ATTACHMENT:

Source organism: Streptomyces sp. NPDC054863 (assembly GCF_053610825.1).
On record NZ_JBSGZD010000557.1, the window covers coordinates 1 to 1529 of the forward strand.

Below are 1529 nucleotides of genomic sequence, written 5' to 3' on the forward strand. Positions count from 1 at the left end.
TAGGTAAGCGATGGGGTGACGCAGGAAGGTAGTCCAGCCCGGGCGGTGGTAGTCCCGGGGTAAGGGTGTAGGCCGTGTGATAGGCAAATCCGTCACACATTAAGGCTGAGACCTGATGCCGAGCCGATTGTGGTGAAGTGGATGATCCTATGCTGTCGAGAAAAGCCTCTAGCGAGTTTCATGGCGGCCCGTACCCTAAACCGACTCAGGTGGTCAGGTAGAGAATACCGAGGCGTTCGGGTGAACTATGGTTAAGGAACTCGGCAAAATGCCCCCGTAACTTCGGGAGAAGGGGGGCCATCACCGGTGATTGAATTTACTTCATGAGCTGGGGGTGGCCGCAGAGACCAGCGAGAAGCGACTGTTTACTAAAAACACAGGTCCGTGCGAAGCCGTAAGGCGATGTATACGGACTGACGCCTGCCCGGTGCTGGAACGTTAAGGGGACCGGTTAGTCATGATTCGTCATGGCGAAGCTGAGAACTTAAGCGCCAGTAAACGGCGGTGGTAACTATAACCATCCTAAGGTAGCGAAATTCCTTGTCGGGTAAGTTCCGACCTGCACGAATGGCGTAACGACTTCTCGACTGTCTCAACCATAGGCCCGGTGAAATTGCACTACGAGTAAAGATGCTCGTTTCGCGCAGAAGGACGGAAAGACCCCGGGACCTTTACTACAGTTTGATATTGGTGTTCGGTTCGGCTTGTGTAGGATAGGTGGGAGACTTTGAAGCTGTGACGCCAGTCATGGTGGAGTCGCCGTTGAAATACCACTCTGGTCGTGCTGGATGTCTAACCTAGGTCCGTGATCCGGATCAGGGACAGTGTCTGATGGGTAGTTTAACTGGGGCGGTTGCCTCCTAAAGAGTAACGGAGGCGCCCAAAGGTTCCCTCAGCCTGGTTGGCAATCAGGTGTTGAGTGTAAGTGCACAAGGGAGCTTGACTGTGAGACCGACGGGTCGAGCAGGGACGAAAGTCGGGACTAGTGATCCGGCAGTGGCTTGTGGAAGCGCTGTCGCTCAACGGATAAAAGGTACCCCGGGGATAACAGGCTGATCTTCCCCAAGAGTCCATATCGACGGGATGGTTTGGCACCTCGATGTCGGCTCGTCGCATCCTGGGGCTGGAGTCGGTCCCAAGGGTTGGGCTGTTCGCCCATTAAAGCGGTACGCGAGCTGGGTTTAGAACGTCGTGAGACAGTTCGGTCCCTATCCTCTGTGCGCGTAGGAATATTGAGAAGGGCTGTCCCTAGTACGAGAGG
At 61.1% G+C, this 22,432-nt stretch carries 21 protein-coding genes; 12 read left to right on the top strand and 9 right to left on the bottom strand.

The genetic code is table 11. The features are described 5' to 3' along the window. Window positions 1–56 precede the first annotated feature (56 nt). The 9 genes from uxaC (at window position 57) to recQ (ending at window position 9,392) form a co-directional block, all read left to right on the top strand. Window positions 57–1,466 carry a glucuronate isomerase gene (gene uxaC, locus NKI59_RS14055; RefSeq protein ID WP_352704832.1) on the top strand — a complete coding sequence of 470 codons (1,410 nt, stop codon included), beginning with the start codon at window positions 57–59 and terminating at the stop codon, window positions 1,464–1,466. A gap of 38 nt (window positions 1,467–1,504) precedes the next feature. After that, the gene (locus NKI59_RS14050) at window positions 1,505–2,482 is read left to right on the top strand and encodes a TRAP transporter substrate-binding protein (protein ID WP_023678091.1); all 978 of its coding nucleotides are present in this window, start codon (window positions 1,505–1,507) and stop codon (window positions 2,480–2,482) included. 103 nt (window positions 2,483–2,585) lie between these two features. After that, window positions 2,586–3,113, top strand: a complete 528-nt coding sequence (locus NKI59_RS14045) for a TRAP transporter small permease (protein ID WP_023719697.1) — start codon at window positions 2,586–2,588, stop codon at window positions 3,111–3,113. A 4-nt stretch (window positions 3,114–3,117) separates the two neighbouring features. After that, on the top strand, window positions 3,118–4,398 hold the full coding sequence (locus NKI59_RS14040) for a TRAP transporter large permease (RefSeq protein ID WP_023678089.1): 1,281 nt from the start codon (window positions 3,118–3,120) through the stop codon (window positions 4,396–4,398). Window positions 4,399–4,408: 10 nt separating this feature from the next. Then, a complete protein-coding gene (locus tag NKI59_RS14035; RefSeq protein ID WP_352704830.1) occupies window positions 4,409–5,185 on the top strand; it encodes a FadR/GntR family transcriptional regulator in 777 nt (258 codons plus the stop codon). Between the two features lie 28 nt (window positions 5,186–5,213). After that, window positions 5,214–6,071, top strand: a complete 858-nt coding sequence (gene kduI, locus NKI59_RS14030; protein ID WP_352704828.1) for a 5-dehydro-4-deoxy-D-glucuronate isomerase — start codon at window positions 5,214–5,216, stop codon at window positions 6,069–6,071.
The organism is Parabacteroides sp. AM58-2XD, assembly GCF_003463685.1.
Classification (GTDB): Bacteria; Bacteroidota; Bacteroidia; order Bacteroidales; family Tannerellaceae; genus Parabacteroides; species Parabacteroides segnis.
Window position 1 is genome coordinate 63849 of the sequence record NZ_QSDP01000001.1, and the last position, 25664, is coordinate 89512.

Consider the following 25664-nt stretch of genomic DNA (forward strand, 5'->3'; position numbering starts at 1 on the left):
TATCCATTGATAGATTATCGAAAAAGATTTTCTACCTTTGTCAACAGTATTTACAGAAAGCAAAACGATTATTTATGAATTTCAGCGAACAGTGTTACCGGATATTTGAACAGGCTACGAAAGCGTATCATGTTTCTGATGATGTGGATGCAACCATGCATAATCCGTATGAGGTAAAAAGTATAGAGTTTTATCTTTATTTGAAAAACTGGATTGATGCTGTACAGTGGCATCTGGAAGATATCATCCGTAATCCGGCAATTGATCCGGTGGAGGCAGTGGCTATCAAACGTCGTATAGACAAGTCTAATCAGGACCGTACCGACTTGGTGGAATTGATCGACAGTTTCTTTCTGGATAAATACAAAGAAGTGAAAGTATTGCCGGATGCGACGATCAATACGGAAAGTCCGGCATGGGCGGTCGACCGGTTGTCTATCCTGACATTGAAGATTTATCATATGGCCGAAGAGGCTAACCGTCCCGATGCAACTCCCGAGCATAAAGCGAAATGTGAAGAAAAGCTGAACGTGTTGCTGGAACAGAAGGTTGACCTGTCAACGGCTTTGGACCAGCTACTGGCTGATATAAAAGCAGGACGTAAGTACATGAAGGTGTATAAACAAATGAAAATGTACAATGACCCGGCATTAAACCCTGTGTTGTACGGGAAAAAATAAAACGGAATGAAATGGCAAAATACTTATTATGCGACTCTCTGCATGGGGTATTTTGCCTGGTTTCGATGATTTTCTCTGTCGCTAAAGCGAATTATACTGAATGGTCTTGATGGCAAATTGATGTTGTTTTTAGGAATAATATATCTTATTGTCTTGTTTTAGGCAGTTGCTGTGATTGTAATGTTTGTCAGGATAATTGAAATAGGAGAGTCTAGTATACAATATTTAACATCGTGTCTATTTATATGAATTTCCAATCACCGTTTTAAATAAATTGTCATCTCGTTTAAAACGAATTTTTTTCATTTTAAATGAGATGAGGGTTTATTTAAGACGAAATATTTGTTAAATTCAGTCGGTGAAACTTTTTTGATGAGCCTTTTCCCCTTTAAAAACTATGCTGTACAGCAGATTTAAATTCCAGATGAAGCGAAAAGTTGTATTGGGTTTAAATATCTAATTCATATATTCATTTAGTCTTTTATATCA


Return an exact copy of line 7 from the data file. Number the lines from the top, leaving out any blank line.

The organism is Parabacteroides sp. AM58-2XD, assembly GCF_003463685.1.